I was about 30 years old and teaching a martial arts class in England when I experienced a dry, irritating cough. That cough is still with me, 40 years later. I realize now that this might have been my first symptom of CANVAS syndrome.
At age 67 I found myself bumping into my wife on our walks. My balance issue was becoming quite a concern since I trained with real blades in the martial arts group I founded, British International Fighters Federation. I went to my GP who checked my balance, my ears and my eyes, but nothing really came of those appointments. Meanwhile my balance was getting worse, my toes were feeling numb and I was very constipated.
Eventually, I was referred to a specialist at The Royal London Hospital in Whitechapel. This doctor put me through a lot of tests including a DNA test to see if there was a hereditary problem. Eventually this was proven negative.
In 2019, I saw myself on a video taken at a martial arts demonstration that I had just given. I was distressed to see myself looking very awkward, as though I were walking on stilts.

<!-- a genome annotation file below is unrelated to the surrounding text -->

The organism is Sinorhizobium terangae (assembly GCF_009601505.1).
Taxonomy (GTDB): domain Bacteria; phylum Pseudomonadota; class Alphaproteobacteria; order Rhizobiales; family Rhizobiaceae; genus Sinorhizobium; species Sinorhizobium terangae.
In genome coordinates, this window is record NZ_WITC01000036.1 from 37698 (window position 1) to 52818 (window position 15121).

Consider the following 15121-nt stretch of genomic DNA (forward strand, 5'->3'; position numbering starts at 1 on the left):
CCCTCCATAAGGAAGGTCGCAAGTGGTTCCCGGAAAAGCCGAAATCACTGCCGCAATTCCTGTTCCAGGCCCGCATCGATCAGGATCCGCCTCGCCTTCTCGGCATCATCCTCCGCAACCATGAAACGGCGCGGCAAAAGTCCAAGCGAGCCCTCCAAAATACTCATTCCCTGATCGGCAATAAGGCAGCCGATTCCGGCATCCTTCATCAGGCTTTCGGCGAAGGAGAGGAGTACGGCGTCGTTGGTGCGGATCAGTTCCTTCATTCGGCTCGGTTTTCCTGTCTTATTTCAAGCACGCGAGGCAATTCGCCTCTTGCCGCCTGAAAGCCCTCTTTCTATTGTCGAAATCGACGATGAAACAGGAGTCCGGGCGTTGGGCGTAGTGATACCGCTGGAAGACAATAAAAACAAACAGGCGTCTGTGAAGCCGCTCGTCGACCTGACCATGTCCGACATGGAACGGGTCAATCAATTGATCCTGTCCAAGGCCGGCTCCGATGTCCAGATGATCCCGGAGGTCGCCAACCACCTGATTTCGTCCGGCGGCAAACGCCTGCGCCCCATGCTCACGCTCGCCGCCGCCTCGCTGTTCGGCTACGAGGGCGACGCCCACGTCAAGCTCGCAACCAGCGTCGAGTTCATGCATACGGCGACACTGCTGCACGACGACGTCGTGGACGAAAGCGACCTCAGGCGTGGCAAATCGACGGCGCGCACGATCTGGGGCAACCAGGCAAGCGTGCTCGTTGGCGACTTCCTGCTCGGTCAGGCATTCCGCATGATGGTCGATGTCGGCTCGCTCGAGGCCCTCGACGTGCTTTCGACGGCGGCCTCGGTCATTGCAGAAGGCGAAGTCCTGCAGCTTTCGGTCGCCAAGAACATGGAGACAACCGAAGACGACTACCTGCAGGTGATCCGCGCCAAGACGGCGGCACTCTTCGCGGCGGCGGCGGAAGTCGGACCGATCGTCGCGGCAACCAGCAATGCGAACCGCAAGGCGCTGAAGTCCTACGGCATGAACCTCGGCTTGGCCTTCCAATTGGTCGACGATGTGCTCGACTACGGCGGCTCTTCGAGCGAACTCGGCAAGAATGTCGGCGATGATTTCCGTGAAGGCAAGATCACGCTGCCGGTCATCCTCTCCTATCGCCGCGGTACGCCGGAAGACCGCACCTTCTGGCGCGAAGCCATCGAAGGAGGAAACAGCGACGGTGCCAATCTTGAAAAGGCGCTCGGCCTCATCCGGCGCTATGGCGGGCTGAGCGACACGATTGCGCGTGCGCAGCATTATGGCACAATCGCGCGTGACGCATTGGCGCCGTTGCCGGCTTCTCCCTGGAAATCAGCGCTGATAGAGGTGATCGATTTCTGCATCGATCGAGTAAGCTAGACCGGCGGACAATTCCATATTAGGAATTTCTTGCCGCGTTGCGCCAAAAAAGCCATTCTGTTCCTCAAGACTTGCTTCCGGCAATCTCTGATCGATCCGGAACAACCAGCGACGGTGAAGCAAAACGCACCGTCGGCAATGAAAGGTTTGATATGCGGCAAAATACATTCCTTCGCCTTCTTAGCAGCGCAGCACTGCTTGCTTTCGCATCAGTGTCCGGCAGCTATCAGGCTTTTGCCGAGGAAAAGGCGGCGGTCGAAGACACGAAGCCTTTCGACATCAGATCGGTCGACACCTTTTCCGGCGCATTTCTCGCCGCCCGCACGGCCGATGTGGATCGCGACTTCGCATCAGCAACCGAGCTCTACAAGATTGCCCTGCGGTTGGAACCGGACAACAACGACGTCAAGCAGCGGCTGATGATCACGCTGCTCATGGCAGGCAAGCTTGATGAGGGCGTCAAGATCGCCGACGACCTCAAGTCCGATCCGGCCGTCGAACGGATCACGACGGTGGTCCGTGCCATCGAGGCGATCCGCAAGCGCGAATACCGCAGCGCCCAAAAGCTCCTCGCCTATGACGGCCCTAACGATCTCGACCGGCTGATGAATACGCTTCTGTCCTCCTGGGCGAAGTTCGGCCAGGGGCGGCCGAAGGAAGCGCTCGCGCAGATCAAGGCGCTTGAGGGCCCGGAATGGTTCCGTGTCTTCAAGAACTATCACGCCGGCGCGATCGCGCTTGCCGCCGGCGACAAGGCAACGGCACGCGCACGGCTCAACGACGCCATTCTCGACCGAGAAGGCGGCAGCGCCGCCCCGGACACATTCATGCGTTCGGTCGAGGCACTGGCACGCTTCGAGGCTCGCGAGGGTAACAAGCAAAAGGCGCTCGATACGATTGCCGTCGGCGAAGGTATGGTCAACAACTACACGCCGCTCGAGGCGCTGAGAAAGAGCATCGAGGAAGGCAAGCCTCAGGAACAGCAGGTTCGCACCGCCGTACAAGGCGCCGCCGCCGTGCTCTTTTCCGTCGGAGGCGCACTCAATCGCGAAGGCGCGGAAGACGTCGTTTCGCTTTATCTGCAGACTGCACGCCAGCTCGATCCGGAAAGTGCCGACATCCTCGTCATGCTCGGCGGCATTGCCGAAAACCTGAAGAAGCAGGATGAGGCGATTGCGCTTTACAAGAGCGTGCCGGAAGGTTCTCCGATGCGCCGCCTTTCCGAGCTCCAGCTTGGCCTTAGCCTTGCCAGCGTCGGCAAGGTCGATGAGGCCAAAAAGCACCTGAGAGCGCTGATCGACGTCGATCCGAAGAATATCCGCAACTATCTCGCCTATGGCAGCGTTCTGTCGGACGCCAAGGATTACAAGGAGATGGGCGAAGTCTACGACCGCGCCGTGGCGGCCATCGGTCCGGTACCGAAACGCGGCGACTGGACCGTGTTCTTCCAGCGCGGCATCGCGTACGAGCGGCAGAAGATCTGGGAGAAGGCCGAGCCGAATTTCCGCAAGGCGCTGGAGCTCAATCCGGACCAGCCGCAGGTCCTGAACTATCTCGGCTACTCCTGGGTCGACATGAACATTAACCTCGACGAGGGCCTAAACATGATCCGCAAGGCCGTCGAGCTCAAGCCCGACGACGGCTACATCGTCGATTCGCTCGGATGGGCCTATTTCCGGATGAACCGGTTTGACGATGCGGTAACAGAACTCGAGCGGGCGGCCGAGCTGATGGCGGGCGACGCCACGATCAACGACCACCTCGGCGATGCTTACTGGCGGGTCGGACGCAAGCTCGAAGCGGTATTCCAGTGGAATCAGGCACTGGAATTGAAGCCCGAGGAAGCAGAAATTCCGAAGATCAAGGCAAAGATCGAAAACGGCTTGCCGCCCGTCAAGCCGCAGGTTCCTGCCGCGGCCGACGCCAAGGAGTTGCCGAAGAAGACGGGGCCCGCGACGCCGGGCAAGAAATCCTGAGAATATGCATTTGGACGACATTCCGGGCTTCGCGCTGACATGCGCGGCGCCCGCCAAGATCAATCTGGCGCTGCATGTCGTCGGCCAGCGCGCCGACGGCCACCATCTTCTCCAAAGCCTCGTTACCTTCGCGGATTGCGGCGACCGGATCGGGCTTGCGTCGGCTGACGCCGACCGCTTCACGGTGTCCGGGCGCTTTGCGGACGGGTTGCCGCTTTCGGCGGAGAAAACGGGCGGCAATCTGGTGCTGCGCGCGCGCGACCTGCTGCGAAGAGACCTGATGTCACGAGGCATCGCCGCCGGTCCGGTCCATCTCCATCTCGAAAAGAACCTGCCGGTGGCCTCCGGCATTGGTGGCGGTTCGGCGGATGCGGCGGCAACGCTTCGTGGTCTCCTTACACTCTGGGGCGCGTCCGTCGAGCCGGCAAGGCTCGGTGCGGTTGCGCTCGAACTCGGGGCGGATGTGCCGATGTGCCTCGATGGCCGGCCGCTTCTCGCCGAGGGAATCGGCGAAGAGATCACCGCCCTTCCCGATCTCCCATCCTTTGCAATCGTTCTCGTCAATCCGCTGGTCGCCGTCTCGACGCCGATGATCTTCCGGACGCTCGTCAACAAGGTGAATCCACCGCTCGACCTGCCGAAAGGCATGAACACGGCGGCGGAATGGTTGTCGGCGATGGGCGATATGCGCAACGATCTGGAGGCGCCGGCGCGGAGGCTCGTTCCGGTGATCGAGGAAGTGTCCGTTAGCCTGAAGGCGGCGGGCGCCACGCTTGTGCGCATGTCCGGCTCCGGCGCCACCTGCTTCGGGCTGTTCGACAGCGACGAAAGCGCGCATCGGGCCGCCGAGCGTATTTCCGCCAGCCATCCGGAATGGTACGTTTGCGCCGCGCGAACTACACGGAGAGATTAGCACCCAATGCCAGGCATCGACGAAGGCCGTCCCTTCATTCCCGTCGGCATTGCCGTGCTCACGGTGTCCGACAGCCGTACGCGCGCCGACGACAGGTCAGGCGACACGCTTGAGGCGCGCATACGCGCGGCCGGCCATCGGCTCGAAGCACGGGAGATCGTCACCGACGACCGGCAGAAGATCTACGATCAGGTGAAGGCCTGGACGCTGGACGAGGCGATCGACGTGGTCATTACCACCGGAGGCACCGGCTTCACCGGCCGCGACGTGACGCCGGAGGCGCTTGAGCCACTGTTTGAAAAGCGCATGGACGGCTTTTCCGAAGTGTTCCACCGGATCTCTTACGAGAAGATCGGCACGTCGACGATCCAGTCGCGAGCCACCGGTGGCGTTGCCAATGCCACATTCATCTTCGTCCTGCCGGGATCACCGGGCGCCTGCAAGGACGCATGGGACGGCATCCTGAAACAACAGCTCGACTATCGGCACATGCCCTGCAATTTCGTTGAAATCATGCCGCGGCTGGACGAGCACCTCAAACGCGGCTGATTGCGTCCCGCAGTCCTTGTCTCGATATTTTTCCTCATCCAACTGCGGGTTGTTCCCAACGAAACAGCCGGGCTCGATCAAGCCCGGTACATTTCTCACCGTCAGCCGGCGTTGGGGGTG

Eventually, after four years of medical appointments and tests, I was finally diagnosed with CANVAS syndrome. I feel pretty good when I am sitting but standing and lying down are both problematic. I suffer a lot of back pain from my awkward wide-legged stance that helps me from falling over. I’m very disoriented when walking because moving my head makes my vision jumpy. I can’t navigate in the dark at all; I will just fall over. My lower legs and feet have lost much of their feeling, except for extreme feelings of hot and cold at night. My hands are always cold. I have no sexual feelings. And I only sleep 2-3 hours a night.
There is no cure for CANVAS syndrome and pain killers have not helped me. My balance is poor, and my nervous system remains very agitated. I do try to stay as active as possible. I can still drive because I can feel pressure through the bottom of my feet. But, after many years as a martial arts trainer, I am now feeling vulnerable and far from the peak of my abilities.
I would like to thank the Canadian Balance and Dizziness Disorders Society for letting me share my story. I would not have understood this illness without their article about CANVAS Syndrome.
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